After the war, Sullivan and his wife returned to farming in South Central Wisconsin, and Mickey became very involved in veteran activities in the Grand Army of the Republic and the Iron Brigade Association. He was the first enlisted man to speak before the Iron Brigade Association. In the mid 1890’s, Sullivan gave up farming and turned to a study of the law, being subsequently admitted to the bar in September,1897. However, his health started to fail as old age, old wounds, and the hardships of his time in the service started to catch up to him. By 1900, he was unable to attend a reunion of the Iron Brigade and could only compose and send a poem to speak for him. He died on October 22, 1906 and was buried in Ontario Cemetery with his GAR comrades in attendance. His son, John Fitz, by his second wife Bessie, was still alive in 1992 and wrote the forward to a book, “An Irishman in the Iron Brigade”, which is a memoir of his father’s experience in the 6th Wisconsin. Mickey Sullivan was the only man in his regiment to enlist three times during the Civil War; a hero, by any measure, dedicated to his country and comrades.
Joseph R. McShane
My wife, Cindy, has always been a Civil War buff and she spurred my interest a little over thirty years ago when we went to Gettysburg for our honeymoon. Two years ago, Cindy and I met another Living Historian, Robert (Slim) Bowser, who encouraged us to join the John T. Crawford Camp #43 of the Sons of Union Veterans and the 62nd Pennsylvania Volunteer Infantry. Through those attachments our interest in the Civil War era intensified and we made additional friends in the hobby. Then we met fellow Living Historians and current COUGers, Ray Lizarraga ( aka Lt. Col. Henry Pleasants) and Linda Lizarraga ( aka Harriet Beecher Stowe), who suggested we apply for membership with the Confederation of Union Generals. We had already met many of the Generals while serving as their HQ Guard and Color Guard at COUG events with the 62nd PVI. Subsequently, after researching the life of Sergeant James “Mickey” Sullivan, I became captivated by his story. Being Irish myself, I decided he was the ideal persona for me. Cindy, about the same time, found her Civil War “soulmate” in the persona of Marie Tepe (French Mary) of the 114th Pennsylvania Volunteer Infantry who was a Vivandiere during the Civil War.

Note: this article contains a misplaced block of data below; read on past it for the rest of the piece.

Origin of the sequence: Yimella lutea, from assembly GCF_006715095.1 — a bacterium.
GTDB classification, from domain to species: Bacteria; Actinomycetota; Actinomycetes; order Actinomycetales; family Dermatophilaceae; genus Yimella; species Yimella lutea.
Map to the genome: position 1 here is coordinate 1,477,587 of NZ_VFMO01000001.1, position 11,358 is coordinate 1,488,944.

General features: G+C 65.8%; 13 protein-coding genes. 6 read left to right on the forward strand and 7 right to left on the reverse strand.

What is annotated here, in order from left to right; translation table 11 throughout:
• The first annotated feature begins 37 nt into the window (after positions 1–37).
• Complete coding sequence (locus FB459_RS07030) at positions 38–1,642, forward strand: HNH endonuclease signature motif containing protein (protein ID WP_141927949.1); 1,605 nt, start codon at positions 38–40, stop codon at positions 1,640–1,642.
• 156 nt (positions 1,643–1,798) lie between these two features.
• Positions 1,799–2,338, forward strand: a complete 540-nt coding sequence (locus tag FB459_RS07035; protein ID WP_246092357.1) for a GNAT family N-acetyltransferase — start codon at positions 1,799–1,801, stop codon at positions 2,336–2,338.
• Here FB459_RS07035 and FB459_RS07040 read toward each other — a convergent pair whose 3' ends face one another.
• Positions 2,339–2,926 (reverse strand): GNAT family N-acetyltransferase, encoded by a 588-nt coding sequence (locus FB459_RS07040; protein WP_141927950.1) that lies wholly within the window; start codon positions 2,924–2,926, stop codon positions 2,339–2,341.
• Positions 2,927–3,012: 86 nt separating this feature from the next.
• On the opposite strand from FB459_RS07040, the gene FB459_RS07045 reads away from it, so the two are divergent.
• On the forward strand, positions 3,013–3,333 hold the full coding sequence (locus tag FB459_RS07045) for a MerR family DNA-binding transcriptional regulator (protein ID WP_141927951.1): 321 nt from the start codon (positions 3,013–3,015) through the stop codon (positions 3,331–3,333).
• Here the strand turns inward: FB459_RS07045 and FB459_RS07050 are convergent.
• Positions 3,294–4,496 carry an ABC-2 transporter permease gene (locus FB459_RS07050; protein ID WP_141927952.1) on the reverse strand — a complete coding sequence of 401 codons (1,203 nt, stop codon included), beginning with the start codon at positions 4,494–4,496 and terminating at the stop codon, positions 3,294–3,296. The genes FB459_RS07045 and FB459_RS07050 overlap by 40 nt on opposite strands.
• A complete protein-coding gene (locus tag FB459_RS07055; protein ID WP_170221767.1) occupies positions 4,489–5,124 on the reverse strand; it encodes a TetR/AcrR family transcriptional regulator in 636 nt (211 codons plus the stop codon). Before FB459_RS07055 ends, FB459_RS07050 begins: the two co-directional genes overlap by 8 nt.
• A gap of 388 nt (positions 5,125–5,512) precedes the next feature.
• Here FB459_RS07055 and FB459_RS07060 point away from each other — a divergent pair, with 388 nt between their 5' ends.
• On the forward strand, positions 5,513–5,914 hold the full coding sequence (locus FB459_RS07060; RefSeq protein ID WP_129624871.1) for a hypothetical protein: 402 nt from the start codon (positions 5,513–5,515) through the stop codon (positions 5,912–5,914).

I have spent 37 years in the forging industry starting off as a laborer in Woodings-Verona Tool Works, advancing in assignments from foreman; Materials Control Manager; Corporate Purchasing Manager; and Plant Manager and Vice President of Operations for the Rail Anchor Division. After an acquisition of the company by Ames Lawn and Garden Tools, I represented Ames as the Government, Railroad, and OEM National Sales Manager. Currently, I’m working as the Regional Sales Manager for the Council Tool Company of North Carolina, one of the last domestic manufacturers of USA Made Hand Tools.
Joe McShane can be contacted through this website at firstname.lastname@example.org